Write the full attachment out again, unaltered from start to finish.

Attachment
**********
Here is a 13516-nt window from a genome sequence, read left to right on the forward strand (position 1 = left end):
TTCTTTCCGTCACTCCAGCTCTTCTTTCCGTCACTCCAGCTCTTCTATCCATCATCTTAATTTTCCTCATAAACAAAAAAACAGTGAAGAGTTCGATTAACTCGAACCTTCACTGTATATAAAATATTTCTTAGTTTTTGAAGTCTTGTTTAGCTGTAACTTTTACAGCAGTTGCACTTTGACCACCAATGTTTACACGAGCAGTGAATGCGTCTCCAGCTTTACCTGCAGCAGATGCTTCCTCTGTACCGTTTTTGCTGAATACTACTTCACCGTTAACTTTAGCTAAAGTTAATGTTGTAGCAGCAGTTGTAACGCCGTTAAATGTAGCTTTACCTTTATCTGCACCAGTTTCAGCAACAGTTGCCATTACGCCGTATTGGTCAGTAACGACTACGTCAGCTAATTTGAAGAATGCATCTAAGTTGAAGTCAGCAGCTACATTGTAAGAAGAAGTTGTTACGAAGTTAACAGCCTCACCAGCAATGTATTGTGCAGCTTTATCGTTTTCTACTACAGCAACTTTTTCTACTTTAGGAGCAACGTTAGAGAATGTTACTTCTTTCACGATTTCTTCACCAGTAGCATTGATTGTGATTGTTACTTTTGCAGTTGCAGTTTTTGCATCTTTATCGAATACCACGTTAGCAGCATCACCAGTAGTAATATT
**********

Here is a 13516-nt window from a genome sequence, read left to right on the forward strand (position 1 = left end):
TTCTTTCCGTCACTCCAGCTCTTCTTTCCGTCACTCCAGCTCTTCTATCCATCATCTTAATTTTCCTCATAAACAAAAAAACAGTGAAGAGTTCGATTAACTCGAACCTTCACTGTATATAAAATATTTCTTAGTTTTTGAAGTCTTGTTTAGCTGTAACTTTTACAGCAGTTGCACTTTGACCACCAATGTTTACACGAGCAGTGAATGCGTCTCCAGCTTTACCTGCAGCAGATGCTTCCTCTGTACCGTTTTTGCTGAATACTACTTCACCGTTAACTTTAGCTAAAGTTAATGTTGTAGCAGCAGTTGTAACGCCGTTAAATGTAGCTTTACCTTTATCTGCACCAGTTTCAGCAACAGTTGCCATTACGCCGTATTGGTCAGTAACGACTACGTCAGCTAATTTGAAGAATGCATCTAAGTTGAAGTCAGCAGCTACATTGTAAGAAGAAGTTGTTACGAAGTTAACAGCCTCACCAGCAATGTATTGTGCAGCTTTATCGTTTTCTACTACAGCAACTTTTTCTACTTTAGGAGCAACGTTAGAGAATGTTACTTCTTTCACGATTTCTTCACCAGTAGCATTGATTGTGATTGTTACTTTTGCAGTTGCAGTTTTTGCATCTTTATCGAATACCACGTTAGCAGCATCACCAGTAGTAATATT